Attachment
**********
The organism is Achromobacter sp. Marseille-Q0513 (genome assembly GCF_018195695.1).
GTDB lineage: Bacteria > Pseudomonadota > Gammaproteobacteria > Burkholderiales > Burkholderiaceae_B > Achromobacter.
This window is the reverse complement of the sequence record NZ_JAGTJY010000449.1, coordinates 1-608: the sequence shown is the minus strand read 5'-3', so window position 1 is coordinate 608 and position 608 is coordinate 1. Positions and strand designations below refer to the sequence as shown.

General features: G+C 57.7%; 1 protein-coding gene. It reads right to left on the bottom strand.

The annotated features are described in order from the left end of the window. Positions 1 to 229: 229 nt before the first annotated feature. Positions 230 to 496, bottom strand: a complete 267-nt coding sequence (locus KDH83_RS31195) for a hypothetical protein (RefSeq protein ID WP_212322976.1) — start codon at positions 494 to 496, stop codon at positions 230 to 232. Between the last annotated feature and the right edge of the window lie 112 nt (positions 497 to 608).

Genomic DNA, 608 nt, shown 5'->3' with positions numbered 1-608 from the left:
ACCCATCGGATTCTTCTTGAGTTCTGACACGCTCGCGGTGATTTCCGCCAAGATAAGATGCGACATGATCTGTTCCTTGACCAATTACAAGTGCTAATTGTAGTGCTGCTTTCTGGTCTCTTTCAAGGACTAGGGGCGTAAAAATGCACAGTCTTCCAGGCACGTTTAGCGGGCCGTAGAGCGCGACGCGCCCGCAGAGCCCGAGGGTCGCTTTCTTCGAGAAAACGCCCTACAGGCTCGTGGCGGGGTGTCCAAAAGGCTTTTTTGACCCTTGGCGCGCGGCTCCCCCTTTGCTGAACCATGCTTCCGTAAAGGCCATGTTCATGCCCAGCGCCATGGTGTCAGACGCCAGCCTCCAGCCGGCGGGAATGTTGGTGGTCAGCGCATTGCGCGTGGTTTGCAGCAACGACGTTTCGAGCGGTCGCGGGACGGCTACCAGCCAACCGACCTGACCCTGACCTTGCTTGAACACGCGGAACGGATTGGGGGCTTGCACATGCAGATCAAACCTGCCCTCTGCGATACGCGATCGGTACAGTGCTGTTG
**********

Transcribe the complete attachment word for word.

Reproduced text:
The organism is Achromobacter sp. Marseille-Q0513 (genome assembly GCF_018195695.1).
GTDB lineage: Bacteria > Pseudomonadota > Gammaproteobacteria > Burkholderiales > Burkholderiaceae_B > Achromobacter.
This window is the reverse complement of the sequence record NZ_JAGTJY010000449.1, coordinates 1-608: the sequence shown is the minus strand read 5'-3', so window position 1 is coordinate 608 and position 608 is coordinate 1. Positions and strand designations below refer to the sequence as shown.

General features: G+C 57.7%; 1 protein-coding gene. It reads right to left on the bottom strand.

The annotated features are described in order from the left end of the window. Positions 1 to 229: 229 nt before the first annotated feature. Positions 230 to 496, bottom strand: a complete 267-nt coding sequence (locus KDH83_RS31195) for a hypothetical protein (RefSeq protein ID WP_212322976.1) — start codon at positions 494 to 496, stop codon at positions 230 to 232. Between the last annotated feature and the right edge of the window lie 112 nt (positions 497 to 608).

Genomic DNA, 608 nt, shown 5'->3' with positions numbered 1-608 from the left:
ACCCATCGGATTCTTCTTGAGTTCTGACACGCTCGCGGTGATTTCCGCCAAGATAAGATGCGACATGATCTGTTCCTTGACCAATTACAAGTGCTAATTGTAGTGCTGCTTTCTGGTCTCTTTCAAGGACTAGGGGCGTAAAAATGCACAGTCTTCCAGGCACGTTTAGCGGGCCGTAGAGCGCGACGCGCCCGCAGAGCCCGAGGGTCGCTTTCTTCGAGAAAACGCCCTACAGGCTCGTGGCGGGGTGTCCAAAAGGCTTTTTTGACCCTTGGCGCGCGGCTCCCCCTTTGCTGAACCATGCTTCCGTAAAGGCCATGTTCATGCCCAGCGCCATGGTGTCAGACGCCAGCCTCCAGCCGGCGGGAATGTTGGTGGTCAGCGCATTGCGCGTGGTTTGCAGCAACGACGTTTCGAGCGGTCGCGGGACGGCTACCAGCCAACCGACCTGACCCTGACCTTGCTTGAACACGCGGAACGGATTGGGGGCTTGCACATGCAGATCAAACCTGCCCTCTGCGATACGCGATCGGTACAGTGCTGTTG